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Section 504, 30 years old, still protects rights
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Sept. 30, 2003 -- Thirty years ago last Friday, Pres. Richard Nixon signed the 1973 Rehabilitation Act. Although it was basically a benefits law, the very last sentence of that Act, Section 504, was different.

It read, "No otherwise qualified handicapped individual, shall, solely by reason of his handicap, be excluded from the participation in, be denied the benefits of, or be subjected to discrimination under any program or activity receiving Federal financial assistance."

Historians of the law say that it was added as almost an afterthought; inserted by a Congressional staffer who thought the law, in the 1970s civil rights era, ought to have a nondiscrimination component.

It was the first federal law that forbade discrimination against people with disabilities. But it pertained only to programs getting "federal financial assistance." Its regulations were finalized four years later and only after a lawsuit. Yet those regulations would become the basis for drafting the broader federal bill that became the Americans with Disabilities Act.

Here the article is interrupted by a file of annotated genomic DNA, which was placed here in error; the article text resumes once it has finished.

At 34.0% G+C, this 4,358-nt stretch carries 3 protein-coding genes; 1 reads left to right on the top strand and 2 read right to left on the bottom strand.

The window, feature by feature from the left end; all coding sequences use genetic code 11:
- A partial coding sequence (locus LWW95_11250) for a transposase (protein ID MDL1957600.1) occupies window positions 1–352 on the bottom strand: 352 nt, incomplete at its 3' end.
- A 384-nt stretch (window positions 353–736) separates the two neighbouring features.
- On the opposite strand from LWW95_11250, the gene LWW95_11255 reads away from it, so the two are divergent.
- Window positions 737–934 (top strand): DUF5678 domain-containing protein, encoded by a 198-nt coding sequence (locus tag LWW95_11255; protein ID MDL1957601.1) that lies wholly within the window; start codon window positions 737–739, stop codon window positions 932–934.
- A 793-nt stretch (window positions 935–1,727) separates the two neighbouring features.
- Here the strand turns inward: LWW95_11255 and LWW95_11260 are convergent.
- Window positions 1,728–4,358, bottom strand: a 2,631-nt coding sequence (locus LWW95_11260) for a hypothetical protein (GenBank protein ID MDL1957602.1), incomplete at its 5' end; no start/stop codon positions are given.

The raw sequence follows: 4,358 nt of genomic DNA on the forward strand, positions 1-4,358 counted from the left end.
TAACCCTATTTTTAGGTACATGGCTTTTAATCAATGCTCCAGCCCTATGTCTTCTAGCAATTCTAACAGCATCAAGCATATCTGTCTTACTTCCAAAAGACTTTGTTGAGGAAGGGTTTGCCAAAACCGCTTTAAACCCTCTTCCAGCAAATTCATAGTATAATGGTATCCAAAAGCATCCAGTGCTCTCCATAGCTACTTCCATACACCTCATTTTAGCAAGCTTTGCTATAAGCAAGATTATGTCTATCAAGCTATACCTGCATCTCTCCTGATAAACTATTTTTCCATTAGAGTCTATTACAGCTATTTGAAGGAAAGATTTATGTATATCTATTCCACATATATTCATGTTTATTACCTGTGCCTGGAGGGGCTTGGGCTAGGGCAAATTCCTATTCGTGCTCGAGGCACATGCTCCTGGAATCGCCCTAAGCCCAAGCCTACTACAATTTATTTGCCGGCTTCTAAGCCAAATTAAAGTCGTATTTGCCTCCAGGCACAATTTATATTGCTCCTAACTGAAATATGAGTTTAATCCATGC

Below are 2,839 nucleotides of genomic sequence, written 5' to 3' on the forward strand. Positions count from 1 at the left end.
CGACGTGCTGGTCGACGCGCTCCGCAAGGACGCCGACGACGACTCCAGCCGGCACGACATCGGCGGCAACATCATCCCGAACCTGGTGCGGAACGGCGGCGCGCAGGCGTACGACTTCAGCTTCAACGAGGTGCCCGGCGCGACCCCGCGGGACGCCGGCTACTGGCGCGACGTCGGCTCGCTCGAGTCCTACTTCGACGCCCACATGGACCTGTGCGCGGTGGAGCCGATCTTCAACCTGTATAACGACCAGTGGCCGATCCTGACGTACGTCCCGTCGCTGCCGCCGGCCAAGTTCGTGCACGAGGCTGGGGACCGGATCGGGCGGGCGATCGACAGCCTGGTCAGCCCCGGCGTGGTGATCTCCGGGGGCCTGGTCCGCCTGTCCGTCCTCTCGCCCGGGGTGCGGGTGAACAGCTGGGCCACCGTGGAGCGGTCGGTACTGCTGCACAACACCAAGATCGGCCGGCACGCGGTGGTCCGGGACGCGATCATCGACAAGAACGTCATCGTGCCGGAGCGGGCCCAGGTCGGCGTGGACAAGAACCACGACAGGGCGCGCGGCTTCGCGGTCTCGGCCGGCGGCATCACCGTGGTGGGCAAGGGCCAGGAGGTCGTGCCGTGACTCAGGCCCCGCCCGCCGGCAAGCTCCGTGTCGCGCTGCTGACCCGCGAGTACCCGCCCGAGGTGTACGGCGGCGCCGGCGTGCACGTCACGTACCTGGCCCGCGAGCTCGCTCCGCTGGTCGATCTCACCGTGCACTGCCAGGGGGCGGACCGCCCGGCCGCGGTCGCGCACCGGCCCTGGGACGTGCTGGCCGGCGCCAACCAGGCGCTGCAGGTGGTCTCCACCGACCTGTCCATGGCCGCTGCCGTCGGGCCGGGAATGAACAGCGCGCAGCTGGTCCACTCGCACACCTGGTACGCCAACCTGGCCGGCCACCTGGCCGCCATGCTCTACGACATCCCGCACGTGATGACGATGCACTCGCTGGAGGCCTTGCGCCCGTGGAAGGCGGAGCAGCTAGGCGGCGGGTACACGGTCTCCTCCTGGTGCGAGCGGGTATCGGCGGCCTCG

Most people today think of the ADA when they think of civil rights protections for people with disabilities. Yet Section 504 is still being used successfully to guarantee nondiscriminatory treatment. It is often used in post-secondary educational settings, to force colleges and universities, virtually all of whom receive federal funds, to provide access and accommodation. An overview of how Sect 504 can protect the rights of students with disabilities in post-secondary education can be found at

Earlier this year, the National Council on Disability issued a report on federal enforcement of Section 504 in the Departments of Education, Labor, Health and Human Services, State and Justice. "While the Federal Government has consistently asserted its strong support for the civil rights of people with disabilities," said NCD Chair Lex Frieden, "the federal agencies charged with enforcement and policy development under Section 504 have, to varying degrees, lacked any coherent and unifying national leadership, coordination, accountability, and funding." Read the report at

James Cherry, a law student at the time, filed the lawsuit that became known as Cherry v. Matthews and forced the issuance of Section 504 regulations in 1977. Read Cherry's article about how he came to file the lawsuit at

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